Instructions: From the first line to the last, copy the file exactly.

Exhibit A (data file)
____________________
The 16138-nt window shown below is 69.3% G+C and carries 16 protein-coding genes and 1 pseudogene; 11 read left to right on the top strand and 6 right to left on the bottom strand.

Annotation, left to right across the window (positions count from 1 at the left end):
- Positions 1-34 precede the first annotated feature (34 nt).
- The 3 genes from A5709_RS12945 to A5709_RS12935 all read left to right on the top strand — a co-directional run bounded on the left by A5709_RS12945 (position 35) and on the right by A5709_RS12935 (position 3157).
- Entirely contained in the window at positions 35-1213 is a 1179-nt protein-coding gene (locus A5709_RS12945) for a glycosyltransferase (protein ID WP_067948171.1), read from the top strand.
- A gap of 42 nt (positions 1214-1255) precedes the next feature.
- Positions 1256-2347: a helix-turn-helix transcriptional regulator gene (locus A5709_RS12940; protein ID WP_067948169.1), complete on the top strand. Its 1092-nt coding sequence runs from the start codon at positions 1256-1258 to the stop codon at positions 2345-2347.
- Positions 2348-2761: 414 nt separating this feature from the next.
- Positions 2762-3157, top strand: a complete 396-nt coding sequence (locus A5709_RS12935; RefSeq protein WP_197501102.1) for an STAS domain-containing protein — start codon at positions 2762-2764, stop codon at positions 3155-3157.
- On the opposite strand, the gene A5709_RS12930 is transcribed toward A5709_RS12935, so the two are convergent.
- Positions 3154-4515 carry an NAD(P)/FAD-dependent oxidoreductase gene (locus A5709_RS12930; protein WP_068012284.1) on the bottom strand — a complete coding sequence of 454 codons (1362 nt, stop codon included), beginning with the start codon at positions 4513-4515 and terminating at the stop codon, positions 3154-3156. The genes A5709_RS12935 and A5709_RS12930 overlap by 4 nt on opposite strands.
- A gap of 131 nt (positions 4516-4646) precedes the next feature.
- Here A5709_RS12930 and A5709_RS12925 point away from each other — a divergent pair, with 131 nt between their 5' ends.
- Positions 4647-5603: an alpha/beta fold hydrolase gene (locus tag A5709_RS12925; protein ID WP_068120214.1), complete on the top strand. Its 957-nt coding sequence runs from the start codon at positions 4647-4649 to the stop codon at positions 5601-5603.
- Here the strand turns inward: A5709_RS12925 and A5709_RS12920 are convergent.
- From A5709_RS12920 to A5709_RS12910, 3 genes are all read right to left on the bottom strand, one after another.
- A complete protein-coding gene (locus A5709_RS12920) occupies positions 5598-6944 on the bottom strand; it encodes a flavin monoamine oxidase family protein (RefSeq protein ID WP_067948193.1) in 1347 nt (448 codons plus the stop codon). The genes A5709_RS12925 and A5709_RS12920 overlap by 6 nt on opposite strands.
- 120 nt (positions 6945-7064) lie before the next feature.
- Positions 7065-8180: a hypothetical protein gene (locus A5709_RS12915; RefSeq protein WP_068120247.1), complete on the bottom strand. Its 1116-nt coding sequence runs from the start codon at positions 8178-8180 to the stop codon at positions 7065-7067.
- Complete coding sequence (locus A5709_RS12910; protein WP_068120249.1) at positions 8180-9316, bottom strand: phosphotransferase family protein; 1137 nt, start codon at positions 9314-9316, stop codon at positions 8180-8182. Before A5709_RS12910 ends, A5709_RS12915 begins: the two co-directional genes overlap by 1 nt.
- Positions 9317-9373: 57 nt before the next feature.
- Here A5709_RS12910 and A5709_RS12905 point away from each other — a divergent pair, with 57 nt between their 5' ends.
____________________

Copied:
The 16138-nt window shown below is 69.3% G+C and carries 16 protein-coding genes and 1 pseudogene; 11 read left to right on the top strand and 6 right to left on the bottom strand.

Annotation, left to right across the window (positions count from 1 at the left end):
- Positions 1-34 precede the first annotated feature (34 nt).
- The 3 genes from A5709_RS12945 to A5709_RS12935 all read left to right on the top strand — a co-directional run bounded on the left by A5709_RS12945 (position 35) and on the right by A5709_RS12935 (position 3157).
- Entirely contained in the window at positions 35-1213 is a 1179-nt protein-coding gene (locus A5709_RS12945) for a glycosyltransferase (protein ID WP_067948171.1), read from the top strand.
- A gap of 42 nt (positions 1214-1255) precedes the next feature.
- Positions 1256-2347: a helix-turn-helix transcriptional regulator gene (locus A5709_RS12940; protein ID WP_067948169.1), complete on the top strand. Its 1092-nt coding sequence runs from the start codon at positions 1256-1258 to the stop codon at positions 2345-2347.
- Positions 2348-2761: 414 nt separating this feature from the next.
- Positions 2762-3157, top strand: a complete 396-nt coding sequence (locus A5709_RS12935; RefSeq protein WP_197501102.1) for an STAS domain-containing protein — start codon at positions 2762-2764, stop codon at positions 3155-3157.
- On the opposite strand, the gene A5709_RS12930 is transcribed toward A5709_RS12935, so the two are convergent.
- Positions 3154-4515 carry an NAD(P)/FAD-dependent oxidoreductase gene (locus A5709_RS12930; protein WP_068012284.1) on the bottom strand — a complete coding sequence of 454 codons (1362 nt, stop codon included), beginning with the start codon at positions 4513-4515 and terminating at the stop codon, positions 3154-3156. The genes A5709_RS12935 and A5709_RS12930 overlap by 4 nt on opposite strands.
- A gap of 131 nt (positions 4516-4646) precedes the next feature.
- Here A5709_RS12930 and A5709_RS12925 point away from each other — a divergent pair, with 131 nt between their 5' ends.
- Positions 4647-5603: an alpha/beta fold hydrolase gene (locus tag A5709_RS12925; protein ID WP_068120214.1), complete on the top strand. Its 957-nt coding sequence runs from the start codon at positions 4647-4649 to the stop codon at positions 5601-5603.
- Here the strand turns inward: A5709_RS12925 and A5709_RS12920 are convergent.
- From A5709_RS12920 to A5709_RS12910, 3 genes are all read right to left on the bottom strand, one after another.
- A complete protein-coding gene (locus A5709_RS12920) occupies positions 5598-6944 on the bottom strand; it encodes a flavin monoamine oxidase family protein (RefSeq protein ID WP_067948193.1) in 1347 nt (448 codons plus the stop codon). The genes A5709_RS12925 and A5709_RS12920 overlap by 6 nt on opposite strands.
- 120 nt (positions 6945-7064) lie before the next feature.
- Positions 7065-8180: a hypothetical protein gene (locus A5709_RS12915; RefSeq protein WP_068120247.1), complete on the bottom strand. Its 1116-nt coding sequence runs from the start codon at positions 8178-8180 to the stop codon at positions 7065-7067.
- Complete coding sequence (locus A5709_RS12910; protein WP_068120249.1) at positions 8180-9316, bottom strand: phosphotransferase family protein; 1137 nt, start codon at positions 9314-9316, stop codon at positions 8180-8182. Before A5709_RS12910 ends, A5709_RS12915 begins: the two co-directional genes overlap by 1 nt.
- Positions 9317-9373: 57 nt before the next feature.
- Here A5709_RS12910 and A5709_RS12905 point away from each other — a divergent pair, with 57 nt between their 5' ends.